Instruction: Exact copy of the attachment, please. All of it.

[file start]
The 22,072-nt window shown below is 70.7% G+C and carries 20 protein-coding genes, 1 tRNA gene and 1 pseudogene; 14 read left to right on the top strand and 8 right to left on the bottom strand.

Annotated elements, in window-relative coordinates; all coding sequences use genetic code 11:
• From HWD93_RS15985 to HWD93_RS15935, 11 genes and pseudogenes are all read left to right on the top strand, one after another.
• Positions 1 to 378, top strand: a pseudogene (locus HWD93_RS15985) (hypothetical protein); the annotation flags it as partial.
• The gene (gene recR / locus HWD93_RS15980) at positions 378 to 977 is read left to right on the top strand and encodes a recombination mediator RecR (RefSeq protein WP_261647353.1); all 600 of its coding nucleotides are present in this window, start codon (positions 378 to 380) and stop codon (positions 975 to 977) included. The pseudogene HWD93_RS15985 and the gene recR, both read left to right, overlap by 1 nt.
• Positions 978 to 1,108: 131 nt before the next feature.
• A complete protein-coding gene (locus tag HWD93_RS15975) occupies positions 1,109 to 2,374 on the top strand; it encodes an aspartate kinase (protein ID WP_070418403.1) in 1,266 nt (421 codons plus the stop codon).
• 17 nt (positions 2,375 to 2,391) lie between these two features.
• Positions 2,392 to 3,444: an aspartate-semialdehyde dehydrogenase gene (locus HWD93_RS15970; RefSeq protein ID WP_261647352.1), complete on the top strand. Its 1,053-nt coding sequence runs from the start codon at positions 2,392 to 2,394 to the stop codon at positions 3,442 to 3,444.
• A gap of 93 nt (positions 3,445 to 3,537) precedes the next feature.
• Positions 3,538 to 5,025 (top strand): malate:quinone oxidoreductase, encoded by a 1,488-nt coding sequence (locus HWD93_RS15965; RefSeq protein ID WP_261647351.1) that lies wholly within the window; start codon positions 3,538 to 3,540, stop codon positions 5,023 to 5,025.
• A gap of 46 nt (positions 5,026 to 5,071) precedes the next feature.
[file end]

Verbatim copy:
The 22,072-nt window shown below is 70.7% G+C and carries 20 protein-coding genes, 1 tRNA gene and 1 pseudogene; 14 read left to right on the top strand and 8 right to left on the bottom strand.

Annotated elements, in window-relative coordinates; all coding sequences use genetic code 11:
• From HWD93_RS15985 to HWD93_RS15935, 11 genes and pseudogenes are all read left to right on the top strand, one after another.
• Positions 1 to 378, top strand: a pseudogene (locus HWD93_RS15985) (hypothetical protein); the annotation flags it as partial.
• The gene (gene recR / locus HWD93_RS15980) at positions 378 to 977 is read left to right on the top strand and encodes a recombination mediator RecR (RefSeq protein WP_261647353.1); all 600 of its coding nucleotides are present in this window, start codon (positions 378 to 380) and stop codon (positions 975 to 977) included. The pseudogene HWD93_RS15985 and the gene recR, both read left to right, overlap by 1 nt.
• Positions 978 to 1,108: 131 nt before the next feature.
• A complete protein-coding gene (locus tag HWD93_RS15975) occupies positions 1,109 to 2,374 on the top strand; it encodes an aspartate kinase (protein ID WP_070418403.1) in 1,266 nt (421 codons plus the stop codon).
• 17 nt (positions 2,375 to 2,391) lie between these two features.
• Positions 2,392 to 3,444: an aspartate-semialdehyde dehydrogenase gene (locus HWD93_RS15970; RefSeq protein ID WP_261647352.1), complete on the top strand. Its 1,053-nt coding sequence runs from the start codon at positions 2,392 to 2,394 to the stop codon at positions 3,442 to 3,444.
• A gap of 93 nt (positions 3,445 to 3,537) precedes the next feature.
• Positions 3,538 to 5,025 (top strand): malate:quinone oxidoreductase, encoded by a 1,488-nt coding sequence (locus HWD93_RS15965; RefSeq protein ID WP_261647351.1) that lies wholly within the window; start codon positions 3,538 to 3,540, stop codon positions 5,023 to 5,025.
• A gap of 46 nt (positions 5,026 to 5,071) precedes the next feature.